I was nervous, and prepared a whole speech that i needed to change last minute. The girl that went before me, i watched in awe of her confidence to stand up and speak, to express her passions so passionately. To address a room full of people like it was a daily routine. She spoke about her wonderful works that she does amongst her community in south London, From project to project to empowering young females, she kept going, and i became overwhelmed with the sense of not being established, not following my dreams. Not having achieved half as much as what she had, my time came nearer, she passed me the microphone, and i wondered, how will i do this. I almost froze, again! When i started, i felt a burning in my temples, and i said " I am not as powerful as she is..."

Before i finished, one of the members of the audience shouted out ''YOU ARE POWERFUL, YOU ARE WONDERFUL'' That one sentence gave me all the boost i needed to continue, to power on, and i did. The feeback i received at the end of the speech let me know how loud my voice echoed, over my timid soft speaking stuttering.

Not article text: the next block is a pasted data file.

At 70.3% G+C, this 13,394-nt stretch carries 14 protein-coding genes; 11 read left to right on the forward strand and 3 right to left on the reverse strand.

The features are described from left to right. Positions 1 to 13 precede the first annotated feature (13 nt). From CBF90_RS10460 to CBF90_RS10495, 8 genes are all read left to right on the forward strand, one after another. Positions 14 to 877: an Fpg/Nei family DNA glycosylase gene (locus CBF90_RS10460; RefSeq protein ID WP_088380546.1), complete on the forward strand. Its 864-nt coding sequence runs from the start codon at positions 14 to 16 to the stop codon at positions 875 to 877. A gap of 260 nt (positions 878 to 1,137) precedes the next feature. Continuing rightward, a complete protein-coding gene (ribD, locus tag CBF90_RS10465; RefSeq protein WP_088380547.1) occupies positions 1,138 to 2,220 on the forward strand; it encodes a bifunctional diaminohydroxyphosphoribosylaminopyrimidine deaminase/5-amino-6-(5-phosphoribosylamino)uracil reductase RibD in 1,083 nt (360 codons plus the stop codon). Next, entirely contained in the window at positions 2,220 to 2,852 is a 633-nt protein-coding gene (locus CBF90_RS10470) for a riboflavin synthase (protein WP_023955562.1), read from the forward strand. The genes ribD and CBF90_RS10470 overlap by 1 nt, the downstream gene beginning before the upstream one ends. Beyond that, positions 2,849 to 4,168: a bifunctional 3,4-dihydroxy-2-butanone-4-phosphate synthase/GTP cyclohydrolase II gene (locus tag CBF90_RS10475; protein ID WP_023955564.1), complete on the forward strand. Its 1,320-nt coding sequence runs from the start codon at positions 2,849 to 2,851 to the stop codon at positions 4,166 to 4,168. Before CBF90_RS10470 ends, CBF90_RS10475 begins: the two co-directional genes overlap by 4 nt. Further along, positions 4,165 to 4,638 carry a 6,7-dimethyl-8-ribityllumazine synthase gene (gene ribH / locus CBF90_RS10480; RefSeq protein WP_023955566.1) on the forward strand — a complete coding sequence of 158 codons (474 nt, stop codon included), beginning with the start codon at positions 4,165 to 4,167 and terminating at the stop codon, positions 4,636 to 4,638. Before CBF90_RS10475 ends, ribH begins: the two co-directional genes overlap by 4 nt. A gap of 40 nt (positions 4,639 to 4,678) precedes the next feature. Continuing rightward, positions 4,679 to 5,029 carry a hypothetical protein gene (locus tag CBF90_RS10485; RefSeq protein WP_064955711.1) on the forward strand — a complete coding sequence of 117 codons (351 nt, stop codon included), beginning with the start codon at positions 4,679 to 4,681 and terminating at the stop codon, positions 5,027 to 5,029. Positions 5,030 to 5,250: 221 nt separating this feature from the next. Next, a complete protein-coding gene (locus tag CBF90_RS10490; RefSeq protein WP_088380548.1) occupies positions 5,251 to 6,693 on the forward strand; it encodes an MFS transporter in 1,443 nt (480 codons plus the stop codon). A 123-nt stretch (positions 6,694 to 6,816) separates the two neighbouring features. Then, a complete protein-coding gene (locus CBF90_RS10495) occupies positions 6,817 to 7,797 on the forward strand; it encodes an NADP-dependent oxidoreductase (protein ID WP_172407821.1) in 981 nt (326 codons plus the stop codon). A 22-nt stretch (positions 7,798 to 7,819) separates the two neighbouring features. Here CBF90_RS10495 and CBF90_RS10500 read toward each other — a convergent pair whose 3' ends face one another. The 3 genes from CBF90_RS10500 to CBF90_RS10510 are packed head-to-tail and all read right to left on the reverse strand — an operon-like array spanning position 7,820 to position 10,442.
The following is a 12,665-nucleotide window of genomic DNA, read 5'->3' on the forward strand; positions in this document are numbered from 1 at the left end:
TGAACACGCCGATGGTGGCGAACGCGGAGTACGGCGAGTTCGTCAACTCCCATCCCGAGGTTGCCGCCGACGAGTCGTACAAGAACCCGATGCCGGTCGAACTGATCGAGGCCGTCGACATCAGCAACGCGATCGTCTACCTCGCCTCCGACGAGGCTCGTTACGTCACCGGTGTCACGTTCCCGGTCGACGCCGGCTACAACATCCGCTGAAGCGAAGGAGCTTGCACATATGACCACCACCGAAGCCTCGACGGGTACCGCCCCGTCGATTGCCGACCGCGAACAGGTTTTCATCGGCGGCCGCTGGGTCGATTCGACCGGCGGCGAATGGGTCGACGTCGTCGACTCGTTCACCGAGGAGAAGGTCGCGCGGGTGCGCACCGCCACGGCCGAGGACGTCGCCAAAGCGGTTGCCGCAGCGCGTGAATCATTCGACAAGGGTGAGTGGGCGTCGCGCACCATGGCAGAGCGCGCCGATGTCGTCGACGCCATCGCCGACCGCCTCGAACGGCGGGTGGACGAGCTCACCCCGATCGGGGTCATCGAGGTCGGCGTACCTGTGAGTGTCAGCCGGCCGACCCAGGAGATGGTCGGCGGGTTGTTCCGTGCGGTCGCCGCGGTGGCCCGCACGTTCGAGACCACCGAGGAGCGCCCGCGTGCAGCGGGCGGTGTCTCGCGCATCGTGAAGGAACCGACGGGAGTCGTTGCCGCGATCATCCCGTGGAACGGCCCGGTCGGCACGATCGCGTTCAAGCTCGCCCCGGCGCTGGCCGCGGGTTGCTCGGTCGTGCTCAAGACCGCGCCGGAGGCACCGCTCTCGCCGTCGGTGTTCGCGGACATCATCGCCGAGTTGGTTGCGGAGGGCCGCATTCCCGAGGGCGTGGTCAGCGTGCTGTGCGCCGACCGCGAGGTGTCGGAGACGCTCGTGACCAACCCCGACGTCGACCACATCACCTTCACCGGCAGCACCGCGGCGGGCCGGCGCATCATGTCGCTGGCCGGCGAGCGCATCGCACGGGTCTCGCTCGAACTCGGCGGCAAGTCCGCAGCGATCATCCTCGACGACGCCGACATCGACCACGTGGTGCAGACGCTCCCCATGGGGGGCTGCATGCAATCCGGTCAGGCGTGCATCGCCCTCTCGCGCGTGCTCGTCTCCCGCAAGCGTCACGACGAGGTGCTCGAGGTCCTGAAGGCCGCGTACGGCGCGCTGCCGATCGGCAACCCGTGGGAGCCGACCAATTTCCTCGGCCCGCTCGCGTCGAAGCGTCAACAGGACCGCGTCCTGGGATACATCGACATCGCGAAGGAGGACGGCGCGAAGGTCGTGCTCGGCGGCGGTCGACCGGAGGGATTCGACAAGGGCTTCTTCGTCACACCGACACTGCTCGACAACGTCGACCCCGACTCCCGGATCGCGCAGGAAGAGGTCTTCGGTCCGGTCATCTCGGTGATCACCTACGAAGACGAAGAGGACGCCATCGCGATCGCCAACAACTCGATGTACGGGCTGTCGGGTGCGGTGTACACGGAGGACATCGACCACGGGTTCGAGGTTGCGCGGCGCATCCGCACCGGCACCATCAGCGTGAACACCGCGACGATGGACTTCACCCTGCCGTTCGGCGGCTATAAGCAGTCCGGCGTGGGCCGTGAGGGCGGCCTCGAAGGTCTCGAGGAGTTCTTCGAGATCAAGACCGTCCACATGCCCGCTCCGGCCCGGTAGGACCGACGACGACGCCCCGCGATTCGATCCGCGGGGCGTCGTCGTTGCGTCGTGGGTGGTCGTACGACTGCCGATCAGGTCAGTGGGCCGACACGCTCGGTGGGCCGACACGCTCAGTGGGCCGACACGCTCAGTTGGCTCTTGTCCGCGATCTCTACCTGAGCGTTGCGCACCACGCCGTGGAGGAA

I set up a dating profile, there were a number of reason i did this, And i felt ashamed and embarrassed that i had done so. Then i got over it, and realised this is a new age, a new way of communicating and meeting people from different parts of where you are from that you may never cross paths with in your daily life. I spoke to many guys, who had not much conversation to offer me. I was mostly being liked, matched with  or messaged by White Eastern European, Italian, Spanish, Greek, Turkish, Moroccan men, all dark haired and beautiful. The general consensus, was their sexual obsession with Black women. Which seemed like a fetish more than anything. A few sentences or openings stood out to me, i received countless amounts of messages that began with "Hello chocolate" At first i ignored the chocolate part, then i started responding with something along the lines of i am not edible, i am a human being, and would love to be addressed like one. Most men respond with ''but i'd love to taste you''  ''i have never tried a black girl, you want to be my first'' ''black girls taste better'' To my disappointment, that was not all I was faced with. I saw profiles from Black males, who stated. ''NO black or Dark skin girls please'' To my dismay, i felt like i had been winded in the stomach. I start to question myself, and how ugly I, or we as black females must be the the open world, to be cast aside and not be desirable, to anyone, not even our own. To only be desired for a quick shag, or an experiment, used like an animal or eaten like a forbidden fruit only to be cast away and not a single message returned after that.